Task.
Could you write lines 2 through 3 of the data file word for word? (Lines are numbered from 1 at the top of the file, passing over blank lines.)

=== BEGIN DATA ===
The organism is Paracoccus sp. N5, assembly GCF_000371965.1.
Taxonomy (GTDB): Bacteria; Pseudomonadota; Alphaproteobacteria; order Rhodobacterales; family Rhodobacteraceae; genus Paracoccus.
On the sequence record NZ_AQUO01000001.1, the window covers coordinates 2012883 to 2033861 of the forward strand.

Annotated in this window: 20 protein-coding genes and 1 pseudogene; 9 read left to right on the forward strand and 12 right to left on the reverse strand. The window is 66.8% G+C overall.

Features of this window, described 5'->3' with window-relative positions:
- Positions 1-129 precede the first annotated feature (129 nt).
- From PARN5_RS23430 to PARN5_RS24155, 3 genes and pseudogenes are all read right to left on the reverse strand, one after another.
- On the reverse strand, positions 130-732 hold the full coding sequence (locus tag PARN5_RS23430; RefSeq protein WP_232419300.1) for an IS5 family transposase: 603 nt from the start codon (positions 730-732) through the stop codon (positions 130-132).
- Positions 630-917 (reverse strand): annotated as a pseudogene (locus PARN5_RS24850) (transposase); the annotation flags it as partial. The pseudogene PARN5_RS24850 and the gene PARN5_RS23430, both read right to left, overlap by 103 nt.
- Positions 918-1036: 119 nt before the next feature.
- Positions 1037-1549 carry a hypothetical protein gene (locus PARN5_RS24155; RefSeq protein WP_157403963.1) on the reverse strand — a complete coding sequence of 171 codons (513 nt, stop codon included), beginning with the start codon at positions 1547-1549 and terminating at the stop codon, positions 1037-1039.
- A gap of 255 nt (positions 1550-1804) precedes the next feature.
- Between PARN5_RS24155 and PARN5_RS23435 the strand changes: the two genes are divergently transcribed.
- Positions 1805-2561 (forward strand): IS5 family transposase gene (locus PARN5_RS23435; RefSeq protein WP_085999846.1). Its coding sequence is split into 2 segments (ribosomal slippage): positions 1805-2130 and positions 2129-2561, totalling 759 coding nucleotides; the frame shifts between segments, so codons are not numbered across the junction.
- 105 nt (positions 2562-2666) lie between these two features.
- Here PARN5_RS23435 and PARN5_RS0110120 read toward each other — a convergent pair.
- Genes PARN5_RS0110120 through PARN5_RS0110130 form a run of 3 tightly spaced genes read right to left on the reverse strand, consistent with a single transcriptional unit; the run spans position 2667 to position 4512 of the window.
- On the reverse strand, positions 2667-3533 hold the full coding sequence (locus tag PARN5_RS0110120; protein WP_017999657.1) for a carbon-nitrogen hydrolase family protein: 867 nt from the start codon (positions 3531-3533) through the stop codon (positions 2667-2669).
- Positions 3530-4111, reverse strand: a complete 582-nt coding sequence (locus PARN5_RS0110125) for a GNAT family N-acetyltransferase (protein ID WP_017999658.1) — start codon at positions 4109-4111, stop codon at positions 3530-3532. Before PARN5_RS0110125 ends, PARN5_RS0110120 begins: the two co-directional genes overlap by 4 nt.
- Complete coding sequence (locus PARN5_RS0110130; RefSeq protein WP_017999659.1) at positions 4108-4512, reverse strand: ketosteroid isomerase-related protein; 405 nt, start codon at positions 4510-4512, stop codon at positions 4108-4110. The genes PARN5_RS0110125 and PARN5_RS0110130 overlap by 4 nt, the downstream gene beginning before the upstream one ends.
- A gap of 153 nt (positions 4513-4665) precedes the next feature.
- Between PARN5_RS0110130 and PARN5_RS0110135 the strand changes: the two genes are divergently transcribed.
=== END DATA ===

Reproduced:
Taxonomy (GTDB): Bacteria; Pseudomonadota; Alphaproteobacteria; order Rhodobacterales; family Rhodobacteraceae; genus Paracoccus.
On the sequence record NZ_AQUO01000001.1, the window covers coordinates 2012883 to 2033861 of the forward strand.